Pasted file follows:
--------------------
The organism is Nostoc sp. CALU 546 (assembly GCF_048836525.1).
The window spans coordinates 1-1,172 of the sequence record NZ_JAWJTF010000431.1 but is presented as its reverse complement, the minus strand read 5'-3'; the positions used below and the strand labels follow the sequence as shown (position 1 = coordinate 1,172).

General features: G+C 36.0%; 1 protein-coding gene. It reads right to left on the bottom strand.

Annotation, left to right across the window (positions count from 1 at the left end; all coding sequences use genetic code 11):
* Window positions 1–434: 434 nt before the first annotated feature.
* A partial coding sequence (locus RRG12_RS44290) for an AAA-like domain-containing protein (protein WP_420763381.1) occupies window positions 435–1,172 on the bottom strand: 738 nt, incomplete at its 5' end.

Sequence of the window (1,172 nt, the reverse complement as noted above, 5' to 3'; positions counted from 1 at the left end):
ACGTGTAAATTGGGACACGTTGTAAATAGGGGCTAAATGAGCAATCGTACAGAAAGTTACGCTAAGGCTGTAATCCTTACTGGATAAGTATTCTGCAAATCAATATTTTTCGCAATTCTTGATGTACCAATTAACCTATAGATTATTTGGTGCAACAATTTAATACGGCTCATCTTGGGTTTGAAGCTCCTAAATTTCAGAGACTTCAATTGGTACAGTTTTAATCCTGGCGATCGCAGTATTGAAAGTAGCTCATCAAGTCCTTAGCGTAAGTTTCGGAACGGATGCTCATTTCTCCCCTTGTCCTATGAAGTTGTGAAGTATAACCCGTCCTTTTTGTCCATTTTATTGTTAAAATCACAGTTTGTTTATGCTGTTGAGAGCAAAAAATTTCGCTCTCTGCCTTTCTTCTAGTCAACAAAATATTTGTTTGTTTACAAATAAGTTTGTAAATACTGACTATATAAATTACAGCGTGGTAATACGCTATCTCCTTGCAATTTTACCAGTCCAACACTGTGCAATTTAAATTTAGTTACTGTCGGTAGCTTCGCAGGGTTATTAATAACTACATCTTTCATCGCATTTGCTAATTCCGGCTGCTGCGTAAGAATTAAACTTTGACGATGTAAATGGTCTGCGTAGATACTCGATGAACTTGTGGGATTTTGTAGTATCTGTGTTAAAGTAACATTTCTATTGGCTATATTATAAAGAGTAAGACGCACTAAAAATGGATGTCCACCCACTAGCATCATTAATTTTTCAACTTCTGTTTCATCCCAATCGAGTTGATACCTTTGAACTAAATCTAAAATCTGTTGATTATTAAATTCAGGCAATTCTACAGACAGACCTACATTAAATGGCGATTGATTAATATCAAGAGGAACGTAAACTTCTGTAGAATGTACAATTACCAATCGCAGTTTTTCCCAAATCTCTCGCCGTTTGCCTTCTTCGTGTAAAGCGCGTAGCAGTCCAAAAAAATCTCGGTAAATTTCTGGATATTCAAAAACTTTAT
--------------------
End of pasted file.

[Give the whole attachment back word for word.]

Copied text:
The organism is Nostoc sp. CALU 546 (assembly GCF_048836525.1).
The window spans coordinates 1-1,172 of the sequence record NZ_JAWJTF010000431.1 but is presented as its reverse complement, the minus strand read 5'-3'; the positions used below and the strand labels follow the sequence as shown (position 1 = coordinate 1,172).

General features: G+C 36.0%; 1 protein-coding gene. It reads right to left on the bottom strand.

Annotation, left to right across the window (positions count from 1 at the left end; all coding sequences use genetic code 11):
* Window positions 1–434: 434 nt before the first annotated feature.
* A partial coding sequence (locus RRG12_RS44290) for an AAA-like domain-containing protein (protein WP_420763381.1) occupies window positions 435–1,172 on the bottom strand: 738 nt, incomplete at its 5' end.

Sequence of the window (1,172 nt, the reverse complement as noted above, 5' to 3'; positions counted from 1 at the left end):
ACGTGTAAATTGGGACACGTTGTAAATAGGGGCTAAATGAGCAATCGTACAGAAAGTTACGCTAAGGCTGTAATCCTTACTGGATAAGTATTCTGCAAATCAATATTTTTCGCAATTCTTGATGTACCAATTAACCTATAGATTATTTGGTGCAACAATTTAATACGGCTCATCTTGGGTTTGAAGCTCCTAAATTTCAGAGACTTCAATTGGTACAGTTTTAATCCTGGCGATCGCAGTATTGAAAGTAGCTCATCAAGTCCTTAGCGTAAGTTTCGGAACGGATGCTCATTTCTCCCCTTGTCCTATGAAGTTGTGAAGTATAACCCGTCCTTTTTGTCCATTTTATTGTTAAAATCACAGTTTGTTTATGCTGTTGAGAGCAAAAAATTTCGCTCTCTGCCTTTCTTCTAGTCAACAAAATATTTGTTTGTTTACAAATAAGTTTGTAAATACTGACTATATAAATTACAGCGTGGTAATACGCTATCTCCTTGCAATTTTACCAGTCCAACACTGTGCAATTTAAATTTAGTTACTGTCGGTAGCTTCGCAGGGTTATTAATAACTACATCTTTCATCGCATTTGCTAATTCCGGCTGCTGCGTAAGAATTAAACTTTGACGATGTAAATGGTCTGCGTAGATACTCGATGAACTTGTGGGATTTTGTAGTATCTGTGTTAAAGTAACATTTCTATTGGCTATATTATAAAGAGTAAGACGCACTAAAAATGGATGTCCACCCACTAGCATCATTAATTTTTCAACTTCTGTTTCATCCCAATCGAGTTGATACCTTTGAACTAAATCTAAAATCTGTTGATTATTAAATTCAGGCAATTCTACAGACAGACCTACATTAAATGGCGATTGATTAATATCAAGAGGAACGTAAACTTCTGTAGAATGTACAATTACCAATCGCAGTTTTTCCCAAATCTCTCGCCGTTTGCCTTCTTCGTGTAAAGCGCGTAGCAGTCCAAAAAAATCTCGGTAAATTTCTGGATATTCAAAAACTTTAT